DeLuca started as an assistant about a year ago. His first move was for a family in uptown Charlotte.
All students go through the Bellhops Academy, a training program that consists of 12 online videos.
“Welcome to Bellhops nation,” says former Major League Baseball player Pete Rose, encouraging college students in one video.
Through the videos, student job candidate s learn the company culture. They’re taught how to “crush the job,” “make an impression,” “blow the customers’ minds” and so forth. Senior professionals from companies such as Access America Transport share their working experiences with the students.
Bellhops are taught to pay attention to the details, including their manners, handshakes, making eye contact, smiling and demonstrating a strong work ethic.
“I’m going to say your name five more times during the move,” Doody says in one training video, so customers will feel like “these are just solid dudes.”
“I make sure customers are happy and make sure people show up for their job,” DeLuca said. He likes his job and calls it a good workout.
Building a network
Bellhops’ website and text-message system fuels its rapid expansion around the nation.
Bellhops says it contracts with about 8,000 college students in 132 cities around the nation. A total of 85 cities joined just this year, according to the company.
When people hire a traditional moving company, the process can take weeks – asking for quotes, negotiating and checking on the company’s reputation and license.
But Bellhops can offer same-day moves because much of its college workforce is on standby.
In North Carolina, members also include college students from Boone, Chapel Hill, Durham, Greensboro, Greenville, Raleigh and Wilmington. Students from Queens University of Charlotte may also join the crew, DeLuca said.
Moving companies with physical properties – such as offices, facilities and trucks – are heavily regulated and require state and federal licensing, according to the North Carolina Utilities Commission.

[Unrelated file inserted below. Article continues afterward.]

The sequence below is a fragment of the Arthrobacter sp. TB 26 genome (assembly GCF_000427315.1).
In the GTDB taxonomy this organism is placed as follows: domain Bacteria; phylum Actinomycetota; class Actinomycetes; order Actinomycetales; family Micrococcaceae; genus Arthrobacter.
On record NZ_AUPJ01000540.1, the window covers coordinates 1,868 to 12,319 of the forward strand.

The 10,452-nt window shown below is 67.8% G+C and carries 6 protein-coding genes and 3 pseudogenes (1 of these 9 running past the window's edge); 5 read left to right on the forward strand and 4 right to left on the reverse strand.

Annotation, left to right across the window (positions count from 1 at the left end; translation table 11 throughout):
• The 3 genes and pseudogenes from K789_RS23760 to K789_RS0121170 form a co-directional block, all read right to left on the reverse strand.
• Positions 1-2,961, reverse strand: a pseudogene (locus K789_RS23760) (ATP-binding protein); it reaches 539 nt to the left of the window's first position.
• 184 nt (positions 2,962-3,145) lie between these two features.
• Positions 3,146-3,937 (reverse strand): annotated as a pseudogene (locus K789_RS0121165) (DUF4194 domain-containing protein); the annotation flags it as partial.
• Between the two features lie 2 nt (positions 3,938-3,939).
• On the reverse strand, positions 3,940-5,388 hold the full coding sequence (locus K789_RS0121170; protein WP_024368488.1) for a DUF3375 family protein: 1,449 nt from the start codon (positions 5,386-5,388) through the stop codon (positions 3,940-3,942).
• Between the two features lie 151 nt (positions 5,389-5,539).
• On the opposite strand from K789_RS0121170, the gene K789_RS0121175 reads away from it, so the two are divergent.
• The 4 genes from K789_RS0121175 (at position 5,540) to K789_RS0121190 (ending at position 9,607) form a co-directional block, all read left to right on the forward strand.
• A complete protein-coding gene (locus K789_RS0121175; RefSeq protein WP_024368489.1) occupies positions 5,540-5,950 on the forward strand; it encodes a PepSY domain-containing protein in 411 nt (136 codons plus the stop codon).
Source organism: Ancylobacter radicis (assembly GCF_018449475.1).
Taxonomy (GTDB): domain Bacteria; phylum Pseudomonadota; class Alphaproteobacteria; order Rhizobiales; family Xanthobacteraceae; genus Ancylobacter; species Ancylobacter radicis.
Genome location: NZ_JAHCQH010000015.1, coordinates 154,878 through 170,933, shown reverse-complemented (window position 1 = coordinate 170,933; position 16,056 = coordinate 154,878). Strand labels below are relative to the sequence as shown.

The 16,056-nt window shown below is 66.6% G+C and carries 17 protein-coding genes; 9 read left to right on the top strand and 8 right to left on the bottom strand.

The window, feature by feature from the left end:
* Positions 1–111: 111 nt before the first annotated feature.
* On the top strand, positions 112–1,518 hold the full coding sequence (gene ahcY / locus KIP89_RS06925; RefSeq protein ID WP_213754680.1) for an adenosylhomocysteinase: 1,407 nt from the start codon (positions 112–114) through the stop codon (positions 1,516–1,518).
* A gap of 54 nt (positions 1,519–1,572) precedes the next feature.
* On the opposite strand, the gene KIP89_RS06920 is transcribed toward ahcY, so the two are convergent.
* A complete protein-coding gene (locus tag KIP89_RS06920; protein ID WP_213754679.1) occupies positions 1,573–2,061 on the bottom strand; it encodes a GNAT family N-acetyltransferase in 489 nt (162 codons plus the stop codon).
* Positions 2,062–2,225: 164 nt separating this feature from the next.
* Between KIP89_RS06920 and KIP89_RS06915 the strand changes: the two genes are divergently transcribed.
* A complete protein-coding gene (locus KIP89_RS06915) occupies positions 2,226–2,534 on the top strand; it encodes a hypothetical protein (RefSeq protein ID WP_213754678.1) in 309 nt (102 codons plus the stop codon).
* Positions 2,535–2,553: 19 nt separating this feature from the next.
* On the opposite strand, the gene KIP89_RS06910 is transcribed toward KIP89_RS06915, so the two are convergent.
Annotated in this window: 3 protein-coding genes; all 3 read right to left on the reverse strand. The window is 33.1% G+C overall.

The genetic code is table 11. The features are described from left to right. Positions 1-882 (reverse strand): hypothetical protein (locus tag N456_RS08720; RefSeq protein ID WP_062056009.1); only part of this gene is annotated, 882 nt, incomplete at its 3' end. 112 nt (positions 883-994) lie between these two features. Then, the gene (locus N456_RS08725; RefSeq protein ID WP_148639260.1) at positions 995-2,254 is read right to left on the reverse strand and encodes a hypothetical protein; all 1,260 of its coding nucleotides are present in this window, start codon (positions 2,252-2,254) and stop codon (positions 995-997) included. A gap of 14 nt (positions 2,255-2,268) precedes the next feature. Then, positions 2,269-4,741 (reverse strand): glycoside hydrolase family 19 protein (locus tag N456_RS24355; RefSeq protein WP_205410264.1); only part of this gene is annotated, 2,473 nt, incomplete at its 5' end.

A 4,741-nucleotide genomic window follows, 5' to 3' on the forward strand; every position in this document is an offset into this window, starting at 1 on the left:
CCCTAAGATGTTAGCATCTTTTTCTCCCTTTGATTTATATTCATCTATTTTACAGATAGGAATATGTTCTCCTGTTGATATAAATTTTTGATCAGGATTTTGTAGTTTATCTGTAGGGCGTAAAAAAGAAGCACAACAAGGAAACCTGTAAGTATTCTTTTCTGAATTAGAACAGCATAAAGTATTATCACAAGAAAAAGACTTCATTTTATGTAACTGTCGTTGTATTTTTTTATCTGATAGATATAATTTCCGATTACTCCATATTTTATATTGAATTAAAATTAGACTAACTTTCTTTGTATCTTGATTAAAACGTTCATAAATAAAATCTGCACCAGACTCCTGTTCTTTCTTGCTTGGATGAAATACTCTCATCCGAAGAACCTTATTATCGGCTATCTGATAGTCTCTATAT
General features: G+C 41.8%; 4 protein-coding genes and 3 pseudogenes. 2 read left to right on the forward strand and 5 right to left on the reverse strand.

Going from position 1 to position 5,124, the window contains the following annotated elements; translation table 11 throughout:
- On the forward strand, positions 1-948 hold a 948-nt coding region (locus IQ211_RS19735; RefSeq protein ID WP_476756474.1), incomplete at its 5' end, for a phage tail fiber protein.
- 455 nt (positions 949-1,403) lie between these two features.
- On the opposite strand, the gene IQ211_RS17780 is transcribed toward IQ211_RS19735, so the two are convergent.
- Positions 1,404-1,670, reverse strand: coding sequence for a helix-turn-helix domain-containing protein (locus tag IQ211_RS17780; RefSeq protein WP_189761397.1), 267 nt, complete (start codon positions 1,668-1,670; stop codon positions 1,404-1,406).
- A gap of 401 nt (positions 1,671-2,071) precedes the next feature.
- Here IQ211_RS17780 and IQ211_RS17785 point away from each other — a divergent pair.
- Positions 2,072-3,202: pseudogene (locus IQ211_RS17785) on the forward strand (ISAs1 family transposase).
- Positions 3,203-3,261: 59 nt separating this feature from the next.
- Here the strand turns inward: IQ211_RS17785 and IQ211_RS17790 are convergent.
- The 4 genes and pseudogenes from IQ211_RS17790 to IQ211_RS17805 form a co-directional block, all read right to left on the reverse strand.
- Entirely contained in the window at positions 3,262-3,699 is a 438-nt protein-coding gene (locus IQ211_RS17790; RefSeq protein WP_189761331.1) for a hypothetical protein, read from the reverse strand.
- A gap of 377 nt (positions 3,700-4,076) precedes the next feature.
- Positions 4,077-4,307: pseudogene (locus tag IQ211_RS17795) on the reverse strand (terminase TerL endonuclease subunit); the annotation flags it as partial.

Bellhops, however, is not categorized as a full-service moving company, Cullins said.
“If it’s labor only, there are no licensing requirements,” Cullins said.
Bellhops has liability insurance and property damage insurance for customers, just like other vendors, according to Doody.
Bellhops’ target customers range from college students to working professionals. In Charlotte, about half of the jobs are on-campus moves; the rest are residential-family moves.
This summer, Bellhops in Charlotte has had work almost every day.
After Patterson and DeLuca loaded all of McGraw’s furniture, she drove the truck to her new apartment. The Bellhops duo followed, to help with unloading.
“They are strong, young, and they won’t get tired,” McGraw said.
After graduation, DeLuca’s account with Bellhops will expire. But he’ll walk away with customer service experience – and, maybe, future job opportunities through the people he helped move, or met at work.
“They are willing and driven to impress people,” Doody said, “because they will be looking for a job after graduation.”